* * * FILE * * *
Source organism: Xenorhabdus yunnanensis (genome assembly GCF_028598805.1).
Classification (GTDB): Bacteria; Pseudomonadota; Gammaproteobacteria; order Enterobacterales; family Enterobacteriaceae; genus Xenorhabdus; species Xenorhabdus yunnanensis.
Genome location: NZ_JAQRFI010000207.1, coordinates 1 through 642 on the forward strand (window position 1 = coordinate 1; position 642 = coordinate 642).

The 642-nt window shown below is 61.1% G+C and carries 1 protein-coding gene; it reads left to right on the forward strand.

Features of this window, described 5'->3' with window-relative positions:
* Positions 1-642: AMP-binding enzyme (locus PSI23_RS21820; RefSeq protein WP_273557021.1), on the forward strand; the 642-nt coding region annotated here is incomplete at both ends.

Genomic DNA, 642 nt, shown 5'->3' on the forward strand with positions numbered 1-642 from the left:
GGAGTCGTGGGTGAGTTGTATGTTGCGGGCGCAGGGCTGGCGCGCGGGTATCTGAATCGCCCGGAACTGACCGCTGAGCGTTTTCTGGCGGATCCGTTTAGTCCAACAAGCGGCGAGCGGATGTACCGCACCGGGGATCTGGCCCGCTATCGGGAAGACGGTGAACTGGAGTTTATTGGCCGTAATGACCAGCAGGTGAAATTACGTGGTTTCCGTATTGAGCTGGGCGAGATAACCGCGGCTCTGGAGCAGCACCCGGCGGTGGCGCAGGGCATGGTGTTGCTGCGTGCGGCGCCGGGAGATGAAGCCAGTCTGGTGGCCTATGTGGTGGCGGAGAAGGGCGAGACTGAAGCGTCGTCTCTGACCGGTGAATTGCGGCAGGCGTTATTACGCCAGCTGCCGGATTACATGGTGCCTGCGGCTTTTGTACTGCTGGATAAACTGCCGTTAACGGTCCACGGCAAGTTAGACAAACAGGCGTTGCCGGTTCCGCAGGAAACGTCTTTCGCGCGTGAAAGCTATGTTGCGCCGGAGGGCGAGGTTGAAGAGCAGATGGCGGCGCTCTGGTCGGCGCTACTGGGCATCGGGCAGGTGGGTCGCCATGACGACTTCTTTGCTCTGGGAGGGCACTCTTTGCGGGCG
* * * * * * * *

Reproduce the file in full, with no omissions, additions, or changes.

Source organism: Xenorhabdus yunnanensis (genome assembly GCF_028598805.1).
Classification (GTDB): Bacteria; Pseudomonadota; Gammaproteobacteria; order Enterobacterales; family Enterobacteriaceae; genus Xenorhabdus; species Xenorhabdus yunnanensis.
Genome location: NZ_JAQRFI010000207.1, coordinates 1 through 642 on the forward strand (window position 1 = coordinate 1; position 642 = coordinate 642).

The 642-nt window shown below is 61.1% G+C and carries 1 protein-coding gene; it reads left to right on the forward strand.

Features of this window, described 5'->3' with window-relative positions:
* Positions 1-642: AMP-binding enzyme (locus PSI23_RS21820; RefSeq protein WP_273557021.1), on the forward strand; the 642-nt coding region annotated here is incomplete at both ends.

Genomic DNA, 642 nt, shown 5'->3' on the forward strand with positions numbered 1-642 from the left:
GGAGTCGTGGGTGAGTTGTATGTTGCGGGCGCAGGGCTGGCGCGCGGGTATCTGAATCGCCCGGAACTGACCGCTGAGCGTTTTCTGGCGGATCCGTTTAGTCCAACAAGCGGCGAGCGGATGTACCGCACCGGGGATCTGGCCCGCTATCGGGAAGACGGTGAACTGGAGTTTATTGGCCGTAATGACCAGCAGGTGAAATTACGTGGTTTCCGTATTGAGCTGGGCGAGATAACCGCGGCTCTGGAGCAGCACCCGGCGGTGGCGCAGGGCATGGTGTTGCTGCGTGCGGCGCCGGGAGATGAAGCCAGTCTGGTGGCCTATGTGGTGGCGGAGAAGGGCGAGACTGAAGCGTCGTCTCTGACCGGTGAATTGCGGCAGGCGTTATTACGCCAGCTGCCGGATTACATGGTGCCTGCGGCTTTTGTACTGCTGGATAAACTGCCGTTAACGGTCCACGGCAAGTTAGACAAACAGGCGTTGCCGGTTCCGCAGGAAACGTCTTTCGCGCGTGAAAGCTATGTTGCGCCGGAGGGCGAGGTTGAAGAGCAGATGGCGGCGCTCTGGTCGGCGCTACTGGGCATCGGGCAGGTGGGTCGCCATGACGACTTCTTTGCTCTGGGAGGGCACTCTTTGCGGGCG